However, if the characters have not shown desire for or engagement with sexual activities, there’s no basis from which to conclude they consent to sex and the like. When a creator then depicts these activities, it’s not clear if the act is the result of the characters’ consent, or the result of the creator forcing them to act this way.
How do we know if the characters consent? The canonical work didn’t establish anything, and the porn’s creator cannot give consent for them; only the characters themselves can give their consent.
Thus, the only way consent can be achieved is if the pornography adequately explains why the characters (as established in the canon) consent to their sudden sexual behavior. Most porn does not do this.
In absence of this consent, the only reason why the characters are behaving sexually is because the creator made it so. This is coercive; the creator is forcing the characters to do sexual things when they otherwise wouldn’t.
Why portrayal interpretations are disrespectful
Under the portrayal interpretation, the rule 34 scene/narrative isn’t in line with the canon, or meant to be thought of as extending the original work. The characters in a portrayal aren’t the same characters as they are in their canon; this frees them to behave as differently as is needed.
This alleviates the problem of consent that actual interpretations face. In a portrayal, the creator is free to re-imagine that the characters consent, even if in reality they wouldn’t.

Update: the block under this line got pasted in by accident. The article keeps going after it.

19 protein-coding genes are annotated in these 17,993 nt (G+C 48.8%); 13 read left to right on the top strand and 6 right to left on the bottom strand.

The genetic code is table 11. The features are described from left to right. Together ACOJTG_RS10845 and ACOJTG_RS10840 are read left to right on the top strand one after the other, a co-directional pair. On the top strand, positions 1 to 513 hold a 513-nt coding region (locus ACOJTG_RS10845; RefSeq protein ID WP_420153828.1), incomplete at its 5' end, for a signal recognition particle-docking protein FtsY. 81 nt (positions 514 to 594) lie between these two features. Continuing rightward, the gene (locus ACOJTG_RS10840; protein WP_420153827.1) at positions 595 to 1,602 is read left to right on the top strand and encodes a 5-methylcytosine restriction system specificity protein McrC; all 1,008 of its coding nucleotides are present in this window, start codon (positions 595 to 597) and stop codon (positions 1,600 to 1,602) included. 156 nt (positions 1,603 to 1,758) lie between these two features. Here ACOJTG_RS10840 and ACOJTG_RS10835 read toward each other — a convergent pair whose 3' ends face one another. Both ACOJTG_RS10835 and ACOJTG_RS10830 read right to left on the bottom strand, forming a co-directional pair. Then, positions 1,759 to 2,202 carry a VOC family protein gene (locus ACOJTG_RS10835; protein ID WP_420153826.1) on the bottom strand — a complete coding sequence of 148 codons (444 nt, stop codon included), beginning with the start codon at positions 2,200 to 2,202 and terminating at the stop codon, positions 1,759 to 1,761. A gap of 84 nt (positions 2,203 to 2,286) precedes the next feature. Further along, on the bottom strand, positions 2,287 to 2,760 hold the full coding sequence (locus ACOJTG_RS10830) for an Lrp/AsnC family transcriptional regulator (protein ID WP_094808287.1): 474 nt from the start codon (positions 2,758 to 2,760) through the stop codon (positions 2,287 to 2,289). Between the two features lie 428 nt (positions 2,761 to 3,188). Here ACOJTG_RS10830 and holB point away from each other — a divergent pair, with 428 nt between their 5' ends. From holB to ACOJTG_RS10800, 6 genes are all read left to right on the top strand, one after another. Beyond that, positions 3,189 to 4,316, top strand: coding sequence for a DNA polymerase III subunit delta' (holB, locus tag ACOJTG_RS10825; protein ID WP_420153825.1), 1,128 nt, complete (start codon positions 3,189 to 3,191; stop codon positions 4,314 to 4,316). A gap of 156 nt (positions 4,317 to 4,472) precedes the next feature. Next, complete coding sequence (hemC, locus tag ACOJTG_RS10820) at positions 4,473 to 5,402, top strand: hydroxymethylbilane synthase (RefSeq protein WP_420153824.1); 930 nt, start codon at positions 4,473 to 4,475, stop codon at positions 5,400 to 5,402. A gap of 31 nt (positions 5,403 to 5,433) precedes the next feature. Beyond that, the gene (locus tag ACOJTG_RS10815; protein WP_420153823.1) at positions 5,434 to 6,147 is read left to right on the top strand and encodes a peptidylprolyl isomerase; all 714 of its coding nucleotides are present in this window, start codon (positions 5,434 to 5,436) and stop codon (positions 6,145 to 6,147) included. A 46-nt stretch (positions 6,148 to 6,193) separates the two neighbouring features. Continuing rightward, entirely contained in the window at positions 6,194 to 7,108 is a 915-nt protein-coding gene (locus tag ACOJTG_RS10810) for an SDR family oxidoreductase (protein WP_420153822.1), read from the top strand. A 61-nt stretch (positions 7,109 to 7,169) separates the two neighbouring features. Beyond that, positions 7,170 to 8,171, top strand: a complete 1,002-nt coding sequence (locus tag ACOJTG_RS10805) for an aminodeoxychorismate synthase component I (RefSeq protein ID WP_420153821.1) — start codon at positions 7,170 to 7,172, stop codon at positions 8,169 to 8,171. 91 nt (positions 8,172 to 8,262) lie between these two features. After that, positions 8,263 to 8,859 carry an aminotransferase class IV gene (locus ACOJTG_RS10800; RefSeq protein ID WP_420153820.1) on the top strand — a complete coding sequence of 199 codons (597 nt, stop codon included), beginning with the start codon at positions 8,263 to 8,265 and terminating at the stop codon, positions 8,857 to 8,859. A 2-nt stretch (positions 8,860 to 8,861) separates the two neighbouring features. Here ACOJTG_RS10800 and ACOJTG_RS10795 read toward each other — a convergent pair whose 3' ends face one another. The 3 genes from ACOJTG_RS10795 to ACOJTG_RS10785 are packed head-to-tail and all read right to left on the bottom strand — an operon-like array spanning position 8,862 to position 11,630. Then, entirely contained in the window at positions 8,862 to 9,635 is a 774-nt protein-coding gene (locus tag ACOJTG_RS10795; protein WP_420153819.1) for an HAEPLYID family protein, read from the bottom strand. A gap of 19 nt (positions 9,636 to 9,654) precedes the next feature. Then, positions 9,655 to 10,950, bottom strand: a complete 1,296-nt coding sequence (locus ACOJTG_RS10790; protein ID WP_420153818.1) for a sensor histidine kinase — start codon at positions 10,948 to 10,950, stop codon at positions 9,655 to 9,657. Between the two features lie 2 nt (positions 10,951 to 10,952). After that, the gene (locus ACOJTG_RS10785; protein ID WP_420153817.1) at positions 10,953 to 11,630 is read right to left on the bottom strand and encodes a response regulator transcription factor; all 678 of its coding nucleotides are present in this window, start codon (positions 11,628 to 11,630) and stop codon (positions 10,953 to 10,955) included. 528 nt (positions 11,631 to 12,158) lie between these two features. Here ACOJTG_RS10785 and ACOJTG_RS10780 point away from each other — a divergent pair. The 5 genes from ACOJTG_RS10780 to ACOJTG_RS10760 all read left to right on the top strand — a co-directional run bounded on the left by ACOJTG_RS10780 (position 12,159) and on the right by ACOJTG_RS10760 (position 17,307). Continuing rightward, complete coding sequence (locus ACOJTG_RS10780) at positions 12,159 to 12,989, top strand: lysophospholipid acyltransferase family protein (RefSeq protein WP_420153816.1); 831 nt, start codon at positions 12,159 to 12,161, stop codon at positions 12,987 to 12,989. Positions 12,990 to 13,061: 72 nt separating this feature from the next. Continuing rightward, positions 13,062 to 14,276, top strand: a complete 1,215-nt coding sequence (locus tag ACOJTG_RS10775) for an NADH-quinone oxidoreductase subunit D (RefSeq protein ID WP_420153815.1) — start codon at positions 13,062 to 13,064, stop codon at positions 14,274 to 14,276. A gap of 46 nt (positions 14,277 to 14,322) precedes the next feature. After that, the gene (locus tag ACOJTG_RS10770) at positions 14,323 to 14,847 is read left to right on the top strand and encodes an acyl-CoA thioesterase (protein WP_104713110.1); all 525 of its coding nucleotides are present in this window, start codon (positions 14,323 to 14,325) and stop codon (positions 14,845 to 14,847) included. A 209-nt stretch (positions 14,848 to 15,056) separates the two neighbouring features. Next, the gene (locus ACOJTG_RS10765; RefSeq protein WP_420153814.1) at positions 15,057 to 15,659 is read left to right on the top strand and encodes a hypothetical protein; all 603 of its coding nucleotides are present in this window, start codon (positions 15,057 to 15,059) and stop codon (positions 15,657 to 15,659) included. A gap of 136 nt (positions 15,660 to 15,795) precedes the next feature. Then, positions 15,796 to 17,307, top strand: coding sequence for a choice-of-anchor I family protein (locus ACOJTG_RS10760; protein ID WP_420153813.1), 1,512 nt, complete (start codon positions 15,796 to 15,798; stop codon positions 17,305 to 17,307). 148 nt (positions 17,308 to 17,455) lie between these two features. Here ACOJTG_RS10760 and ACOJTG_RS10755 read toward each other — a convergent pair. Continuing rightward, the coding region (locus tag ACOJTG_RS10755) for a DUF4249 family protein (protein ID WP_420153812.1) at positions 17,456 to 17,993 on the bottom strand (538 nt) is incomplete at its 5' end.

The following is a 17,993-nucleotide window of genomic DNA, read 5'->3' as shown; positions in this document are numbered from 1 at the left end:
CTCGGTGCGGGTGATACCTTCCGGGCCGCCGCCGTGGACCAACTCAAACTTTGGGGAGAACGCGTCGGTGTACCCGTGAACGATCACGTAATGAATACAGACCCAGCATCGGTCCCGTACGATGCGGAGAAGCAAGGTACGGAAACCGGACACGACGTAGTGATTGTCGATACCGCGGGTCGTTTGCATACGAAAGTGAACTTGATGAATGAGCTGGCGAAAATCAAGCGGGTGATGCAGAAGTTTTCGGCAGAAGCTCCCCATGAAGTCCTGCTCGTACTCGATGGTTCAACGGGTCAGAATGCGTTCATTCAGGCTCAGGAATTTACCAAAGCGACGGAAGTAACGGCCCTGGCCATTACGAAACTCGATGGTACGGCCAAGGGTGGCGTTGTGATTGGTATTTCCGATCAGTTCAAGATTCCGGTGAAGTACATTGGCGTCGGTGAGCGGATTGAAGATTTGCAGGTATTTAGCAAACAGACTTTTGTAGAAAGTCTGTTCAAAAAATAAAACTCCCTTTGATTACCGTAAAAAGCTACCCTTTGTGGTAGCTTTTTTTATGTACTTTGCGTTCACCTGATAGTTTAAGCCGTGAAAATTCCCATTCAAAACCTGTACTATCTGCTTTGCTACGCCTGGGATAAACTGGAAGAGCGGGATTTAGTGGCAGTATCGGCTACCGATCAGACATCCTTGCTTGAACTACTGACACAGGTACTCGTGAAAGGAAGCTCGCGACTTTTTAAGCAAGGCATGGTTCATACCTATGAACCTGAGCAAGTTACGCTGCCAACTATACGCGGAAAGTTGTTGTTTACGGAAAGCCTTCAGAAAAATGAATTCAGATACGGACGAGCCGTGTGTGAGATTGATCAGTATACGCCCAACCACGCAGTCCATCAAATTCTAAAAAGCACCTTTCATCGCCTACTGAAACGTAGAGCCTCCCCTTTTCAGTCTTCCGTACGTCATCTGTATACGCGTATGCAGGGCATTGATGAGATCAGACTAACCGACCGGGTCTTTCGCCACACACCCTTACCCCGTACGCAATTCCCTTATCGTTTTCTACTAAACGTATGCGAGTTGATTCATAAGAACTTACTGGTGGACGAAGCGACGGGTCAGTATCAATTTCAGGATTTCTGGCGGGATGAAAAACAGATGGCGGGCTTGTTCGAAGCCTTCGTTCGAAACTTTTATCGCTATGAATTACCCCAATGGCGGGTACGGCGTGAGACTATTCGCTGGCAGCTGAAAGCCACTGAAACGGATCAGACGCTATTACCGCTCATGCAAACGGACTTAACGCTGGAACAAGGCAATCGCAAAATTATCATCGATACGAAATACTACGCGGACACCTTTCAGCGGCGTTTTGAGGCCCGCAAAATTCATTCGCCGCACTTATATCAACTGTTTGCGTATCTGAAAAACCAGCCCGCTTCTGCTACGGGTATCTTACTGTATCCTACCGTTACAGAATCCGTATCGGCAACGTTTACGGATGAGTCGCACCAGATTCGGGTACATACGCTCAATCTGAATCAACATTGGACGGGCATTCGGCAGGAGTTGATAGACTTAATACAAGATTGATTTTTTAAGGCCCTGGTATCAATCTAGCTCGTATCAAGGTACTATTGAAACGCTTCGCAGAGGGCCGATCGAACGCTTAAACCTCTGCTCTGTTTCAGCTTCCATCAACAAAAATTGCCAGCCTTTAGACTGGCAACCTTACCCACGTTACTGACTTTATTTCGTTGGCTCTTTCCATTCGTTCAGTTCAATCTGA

However, thinking of the porn as a portrayal introduces a new relationship between the actual characters (AC) and the characters they are portrayed as (PC). This relationship doesn’t exist in actual interpretations because AC and PC are one and the same in actual interpretations.
Thus, the question for portrayal interpretations is not what sexual activities AC and PC consent to, but whether AC consents to being portrayed as PC. The real world analogy to this is if Bob wants to make and distribute fictional porn about Alice, Bob needs Alice’s permission.
This makes rule 34 portrayals subject to the canonical attitudes of their characters. If the characters have voiced approval of themselves being depicted pornographically, then there’s no problem with it. However, most characters never voiced their thoughts on the subject, so to portray them this way is to do so without their consent, and this is disrespectful.
At this point, I think I have made it clear why rule 34 isn’t consensual. To recap:
- Fictional characters should be treated as if they are real.
- This means that it is necessary for fictional characters to consent.
- Rule 34 can be thought of either as actual or as portrayal.
- For actual rule 34, this means the characters as originally established must consent to the sexual actions depicted.
- For portrayal rule 34, this means the characters as originally established must be okay with others portraying them sexually.
- In absence of these (as is usually the case), rule 34 violates the consent of its characters.